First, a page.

I'm looking for a short story that has beings on another planet that game or duel with colored spheres (and possibly music).

I thought it was by Sturgeon, but have been through all I could find of his and cannot find it. The ending has a woman/girl who plays/duels with them to the point where as I recall it is a standoff. The end has her still there forever and "they say that about her there is a hint of music" (or something like that).

Loved it as a child, have never been able to find it again. Suspect it was published in F&SF, as I read that a lot back then.

1 Answer 1


I believe this is "She Was the Music. The Music Was Him" (1970) by Neil Shapiro; it appears to only have been published in the October 1970 issue of Fantasy and Science Fiction.

The main character is Vanessa Insoul, a telepath and newly a "Commander of the Institute." In the opening scene, on Earth, she meets an alien on the Street of Times who invites her to a "VIBGYOR" game.

Ten feet out from the rail, equidistantly around the oval, the game colors were positioned at their starting points. The colors were in their globular, at rest, positions. It appeared as if they were seven differently colored glass spheres suspended a foot above the black, almost invisible, floor. Her own Violet was positioned between Blue and Red, the others - Indigo, Green, Yellow and Orange - were also hovering about.

Playing the game she meets Samuel, captain of a starship that is about to make a dangerous trip to deliver urgently needed medical supplies to a world that has somehow destroyed all but one of the last fifty ships that traveled there. Naturally Vanessa joins him.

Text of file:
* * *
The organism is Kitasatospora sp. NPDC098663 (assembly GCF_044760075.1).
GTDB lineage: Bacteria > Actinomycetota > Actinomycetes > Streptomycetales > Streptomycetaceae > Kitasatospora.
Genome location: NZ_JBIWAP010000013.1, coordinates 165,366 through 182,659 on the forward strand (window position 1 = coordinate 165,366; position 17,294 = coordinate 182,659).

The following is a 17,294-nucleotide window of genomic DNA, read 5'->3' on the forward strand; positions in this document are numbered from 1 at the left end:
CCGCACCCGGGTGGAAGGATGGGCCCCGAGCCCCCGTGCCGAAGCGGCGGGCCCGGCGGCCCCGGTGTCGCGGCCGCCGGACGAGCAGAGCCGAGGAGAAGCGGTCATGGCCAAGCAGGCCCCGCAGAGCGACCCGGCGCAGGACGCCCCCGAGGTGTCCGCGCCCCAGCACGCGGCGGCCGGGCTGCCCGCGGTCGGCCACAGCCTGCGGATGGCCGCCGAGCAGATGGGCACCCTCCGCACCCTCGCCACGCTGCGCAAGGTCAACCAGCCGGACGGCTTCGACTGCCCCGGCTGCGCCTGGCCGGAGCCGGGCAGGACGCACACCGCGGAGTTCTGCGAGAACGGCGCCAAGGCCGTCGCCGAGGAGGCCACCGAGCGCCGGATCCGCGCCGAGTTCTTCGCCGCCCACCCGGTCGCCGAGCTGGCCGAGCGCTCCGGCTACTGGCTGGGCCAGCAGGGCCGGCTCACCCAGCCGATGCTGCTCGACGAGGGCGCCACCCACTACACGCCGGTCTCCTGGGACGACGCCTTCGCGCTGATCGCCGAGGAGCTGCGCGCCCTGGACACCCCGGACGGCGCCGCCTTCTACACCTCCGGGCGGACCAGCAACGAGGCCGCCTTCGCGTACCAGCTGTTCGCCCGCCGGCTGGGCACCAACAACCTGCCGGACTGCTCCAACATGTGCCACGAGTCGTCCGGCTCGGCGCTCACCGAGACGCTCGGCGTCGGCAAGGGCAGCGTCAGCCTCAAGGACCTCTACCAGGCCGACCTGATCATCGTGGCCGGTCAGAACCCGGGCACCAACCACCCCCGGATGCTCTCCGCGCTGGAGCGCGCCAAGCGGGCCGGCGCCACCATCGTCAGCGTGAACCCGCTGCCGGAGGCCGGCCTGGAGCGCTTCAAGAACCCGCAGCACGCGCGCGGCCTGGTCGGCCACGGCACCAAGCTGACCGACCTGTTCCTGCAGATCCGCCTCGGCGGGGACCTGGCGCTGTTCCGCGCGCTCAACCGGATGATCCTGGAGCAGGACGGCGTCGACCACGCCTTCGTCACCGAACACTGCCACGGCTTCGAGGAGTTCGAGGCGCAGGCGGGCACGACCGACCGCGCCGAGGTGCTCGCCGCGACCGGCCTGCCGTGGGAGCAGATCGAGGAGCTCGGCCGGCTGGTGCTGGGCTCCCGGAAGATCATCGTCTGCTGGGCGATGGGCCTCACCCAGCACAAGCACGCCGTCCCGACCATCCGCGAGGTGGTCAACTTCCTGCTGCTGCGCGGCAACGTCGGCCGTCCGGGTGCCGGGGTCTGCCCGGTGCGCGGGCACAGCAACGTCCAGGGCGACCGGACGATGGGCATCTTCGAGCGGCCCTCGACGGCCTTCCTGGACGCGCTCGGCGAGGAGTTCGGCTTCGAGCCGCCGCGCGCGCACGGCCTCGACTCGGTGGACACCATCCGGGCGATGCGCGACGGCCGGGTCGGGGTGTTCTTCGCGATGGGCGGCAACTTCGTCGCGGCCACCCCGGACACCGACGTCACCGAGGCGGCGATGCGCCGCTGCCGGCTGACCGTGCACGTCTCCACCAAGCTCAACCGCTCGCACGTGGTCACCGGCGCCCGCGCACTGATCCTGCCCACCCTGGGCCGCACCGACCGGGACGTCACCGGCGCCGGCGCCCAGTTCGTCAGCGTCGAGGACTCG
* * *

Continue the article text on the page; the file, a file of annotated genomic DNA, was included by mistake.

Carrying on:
The ship is captured en route and they are trapped in illusions. Vanessa's command of the Matrix can't help her because she can't find reality. The aliens who have trapped her put her onto a rock and force her to experience terrible emotions, playing them in a fashion like music. She uses the Matrix to visualize what they are doing, and uses her emotions to fight back

(Hate) they told her, because they needed that note. [...]

New black globes joined the dancing ones around her.

She fought back.

(Samuel) her own thought. Small, bronze statue of lovers. Drinks that made the mind spin on the Street of Times. One certain room. Their room. Samuel.

Softly violet globes, gentle ectoplasm engulfed the Blacks. The Blacks fled screaming, coalescing, dissolving before her onslaught as she attacked false hatred with her love, her own love, her real love. The harmony shattered, and a scream was in her mind, a scream of outrage, a sigh, a hating thought.

Vanessa tries to do the impossible, trying to apply two patterns from the Matrix at once. She half succeeds at each; she shields herself enough to mostly block the aliens attacking her and Samuel.

Samuel is freed enough to report back before disappearing and possibly taking his own life. Vanessa - remains. Like a statue on the rock where the aliens were torturing her. The criminal sent to try to bring her back went insane and died. The story ends:

Whatever it is, very few tourists visit that world. Those who have, who have journeyed to the fringe of Vanessa's place, refuse to talk about what they have seen. They will only say that there is a cold, hard silence along the hilltops, and that Vanessa stands in the valley below. And, they sometimes add, there is a hint of music about her.

You can read the story in the Internet Archive copy of Fantasy and Science Fiction, October 1970.

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